City Hall

The City Council's Ousted Muni Judge Brown. She's Not About to Leave Bench Without a Fight.

In the end, the Dallas City Council voted this morning to remove Municipal Court Judge Phyllis Lister Brown from the position she's held for 17 years. But she's not about to go quietly. Far from it.

Brown landed in a legal tangle with the city when she filed her candidacy in December to run for district judge without resigning from her position as municipal judge -- a measure required by city charter, according to City Attorney Tom Perkins, with whom a majority of the council agreed.

"Municipal courts are created by the Dallas city council. They're created pursuant to state law ... they may be removed by Dallas city council ... the salaries are paid by the City of Dallas," Perkins said, defending the position that the city is, in fact, the primary oversight body for municipal judges. Perkins recommended Brown's removal.

Brown's Attorney, Ray Guy of Weil, Gotshal & Manges, called Perkins's interpretation of the charter "flawed" and presented his version, which would give Brown the option of maintaining her position as municipal judge until -- and if -- she is elected district judge. Guy said Brown's position falls mainly under state control, and to argue otherwise would have murky implications, such as people being prosecuted and sentenced by the same body -- a city attorney and a city judge.

"The fact that she's appointed by the city council does not make her an officer of the city," Guy said. "A municipal judgeship is in the city but is not of the city." He added that it seems illogical for a well-regarded judge to have to step down in order to advance her career.

"I love my profession -- a judge for the state of Texas -- and I love the city of Dallas," Brown told the council. "That is why it saddens me today to stand before you at a removal hearing ... I respectfully disagree with the city attorney's interpretation."

But today's decision extends beyond her position, Brown said. "More importantly, it is in fact about the fundamental principles of our legal system, which depends on a judiciary that is independent and impartial," she said.

Council member Vonciel Jones Hill said that having served 17 years as a municipal judge herself, she and others in her position always knew they would have to step away from their post in order to pursue an elected position. "Mr. Guy makes very able arguments, however his arguments are incorrect," she said. "Above all, judges should respect the laws under which they are appointed and under which they serve."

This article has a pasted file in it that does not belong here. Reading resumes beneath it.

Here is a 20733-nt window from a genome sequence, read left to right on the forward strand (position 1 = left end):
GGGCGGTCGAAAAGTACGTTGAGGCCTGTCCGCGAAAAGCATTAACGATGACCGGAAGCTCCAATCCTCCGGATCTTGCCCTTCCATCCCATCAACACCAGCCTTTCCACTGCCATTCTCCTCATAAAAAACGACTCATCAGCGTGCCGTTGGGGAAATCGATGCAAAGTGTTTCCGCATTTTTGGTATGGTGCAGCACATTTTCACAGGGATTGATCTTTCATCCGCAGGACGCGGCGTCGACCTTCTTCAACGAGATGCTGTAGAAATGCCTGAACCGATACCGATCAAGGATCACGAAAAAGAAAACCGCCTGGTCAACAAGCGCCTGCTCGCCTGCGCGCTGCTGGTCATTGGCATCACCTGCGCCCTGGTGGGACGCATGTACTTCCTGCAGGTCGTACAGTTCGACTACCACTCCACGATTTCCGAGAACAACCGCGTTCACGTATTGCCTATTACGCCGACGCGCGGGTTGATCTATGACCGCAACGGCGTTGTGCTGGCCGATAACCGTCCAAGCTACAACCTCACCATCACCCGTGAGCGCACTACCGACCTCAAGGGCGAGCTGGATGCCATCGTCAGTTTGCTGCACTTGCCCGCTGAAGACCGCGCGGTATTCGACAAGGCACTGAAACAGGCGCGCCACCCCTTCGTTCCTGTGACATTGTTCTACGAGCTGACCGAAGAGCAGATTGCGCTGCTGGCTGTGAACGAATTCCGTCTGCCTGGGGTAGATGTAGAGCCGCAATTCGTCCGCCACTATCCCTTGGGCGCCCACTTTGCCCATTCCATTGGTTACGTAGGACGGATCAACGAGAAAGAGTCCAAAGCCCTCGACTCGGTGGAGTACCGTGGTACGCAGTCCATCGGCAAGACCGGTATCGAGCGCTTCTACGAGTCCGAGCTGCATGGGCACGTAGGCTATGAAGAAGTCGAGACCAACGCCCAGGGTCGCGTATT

Said Hill: "It is with a heavy heart but a clear mind that I move this council to adopt the ordinance proposed by the city attorney, and I move further that the result of the council's vote be published immediately."

"That gives me heartburn," said Dwaine Caraway, who, along with Carolyn Davis, voted against Brown's removal. They've been here before with muni judge Elizabeth Frizell, and he imagines this won't be the last time the issue surfaces.

After the hearing, Brown's lawyers said they plan to file a request today for a temporary injunction "to restrain the enforcement of the ordinance" and halt Brown's removal. In December, in anticipation of today's council decision, Brown and her legal team filed a separate case against the city, arguing against her removal. [UPDATE: On Wednesday afternoon, District Judge Marty Lowy granted Judge Brown's request for a Temporary Restraining Order, temporarily allowing her to maintain her position. There is a hearing scheduled for Monday regarding the case Brown filed against the city.]

"We believe that the law is on our side," Brown said after the hearing. She told Unfair Park she will continue running for district judge, but that she did not share council member Hill's understanding that to do so would mean she has to leave her post as municipal judge. "Her analysis [of the law] is entirely different than mine," Brown said.

"Overall, I believe we will still be successful in the run for the 162nd District Court," Brown said. And as it stands right now, her future employment could depend on it.

KEEP THE DALLAS OBSERVER FREE... Since we started the Dallas Observer, it has been defined as the free, independent voice of Dallas, and we'd like to keep it that way. With local media under siege, it's more important than ever for us to rally support behind funding our local journalism. You can help by participating in our "I Support" program, allowing us to keep offering readers access to our incisive coverage of local news, food and culture with no paywalls.
Leslie Minora